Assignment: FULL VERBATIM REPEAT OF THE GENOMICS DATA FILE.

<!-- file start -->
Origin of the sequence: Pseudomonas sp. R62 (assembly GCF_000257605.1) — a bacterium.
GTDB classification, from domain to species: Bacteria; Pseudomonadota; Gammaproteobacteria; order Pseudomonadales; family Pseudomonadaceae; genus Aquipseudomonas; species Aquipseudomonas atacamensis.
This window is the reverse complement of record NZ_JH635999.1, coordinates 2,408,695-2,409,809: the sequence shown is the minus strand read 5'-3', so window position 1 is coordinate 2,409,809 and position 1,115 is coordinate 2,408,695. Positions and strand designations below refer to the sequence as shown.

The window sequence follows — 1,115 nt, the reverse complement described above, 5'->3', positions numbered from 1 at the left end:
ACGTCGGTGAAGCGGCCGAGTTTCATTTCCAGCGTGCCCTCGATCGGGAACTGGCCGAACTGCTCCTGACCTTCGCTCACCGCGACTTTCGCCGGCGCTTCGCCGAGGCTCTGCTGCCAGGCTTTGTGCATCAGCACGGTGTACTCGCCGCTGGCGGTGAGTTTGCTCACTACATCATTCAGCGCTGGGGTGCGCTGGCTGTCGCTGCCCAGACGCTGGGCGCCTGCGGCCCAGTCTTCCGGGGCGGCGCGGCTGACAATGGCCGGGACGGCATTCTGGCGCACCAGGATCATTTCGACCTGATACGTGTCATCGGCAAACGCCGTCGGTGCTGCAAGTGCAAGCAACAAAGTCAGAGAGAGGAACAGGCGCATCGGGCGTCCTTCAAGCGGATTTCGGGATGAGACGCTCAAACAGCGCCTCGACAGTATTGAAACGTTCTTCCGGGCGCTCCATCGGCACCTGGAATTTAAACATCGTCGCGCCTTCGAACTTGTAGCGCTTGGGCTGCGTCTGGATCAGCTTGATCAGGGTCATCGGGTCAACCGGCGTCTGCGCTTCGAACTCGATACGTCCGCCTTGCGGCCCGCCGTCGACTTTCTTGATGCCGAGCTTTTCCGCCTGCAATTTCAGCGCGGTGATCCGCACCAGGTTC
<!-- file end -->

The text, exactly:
Origin of the sequence: Pseudomonas sp. R62 (assembly GCF_000257605.1) — a bacterium.
GTDB classification, from domain to species: Bacteria; Pseudomonadota; Gammaproteobacteria; order Pseudomonadales; family Pseudomonadaceae; genus Aquipseudomonas; species Aquipseudomonas atacamensis.
This window is the reverse complement of record NZ_JH635999.1, coordinates 2,408,695-2,409,809: the sequence shown is the minus strand read 5'-3', so window position 1 is coordinate 2,409,809 and position 1,115 is coordinate 2,408,695. Positions and strand designations below refer to the sequence as shown.

The window sequence follows — 1,115 nt, the reverse complement described above, 5'->3', positions numbered from 1 at the left end:
ACGTCGGTGAAGCGGCCGAGTTTCATTTCCAGCGTGCCCTCGATCGGGAACTGGCCGAACTGCTCCTGACCTTCGCTCACCGCGACTTTCGCCGGCGCTTCGCCGAGGCTCTGCTGCCAGGCTTTGTGCATCAGCACGGTGTACTCGCCGCTGGCGGTGAGTTTGCTCACTACATCATTCAGCGCTGGGGTGCGCTGGCTGTCGCTGCCCAGACGCTGGGCGCCTGCGGCCCAGTCTTCCGGGGCGGCGCGGCTGACAATGGCCGGGACGGCATTCTGGCGCACCAGGATCATTTCGACCTGATACGTGTCATCGGCAAACGCCGTCGGTGCTGCAAGTGCAAGCAACAAAGTCAGAGAGAGGAACAGGCGCATCGGGCGTCCTTCAAGCGGATTTCGGGATGAGACGCTCAAACAGCGCCTCGACAGTATTGAAACGTTCTTCCGGGCGCTCCATCGGCACCTGGAATTTAAACATCGTCGCGCCTTCGAACTTGTAGCGCTTGGGCTGCGTCTGGATCAGCTTGATCAGGGTCATCGGGTCAACCGGCGTCTGCGCTTCGAACTCGATACGTCCGCCTTGCGGCCCGCCGTCGACTTTCTTGATGCCGAGCTTTTCCGCCTGCAATTTCAGCGCGGTGATCCGCACCAGGTTC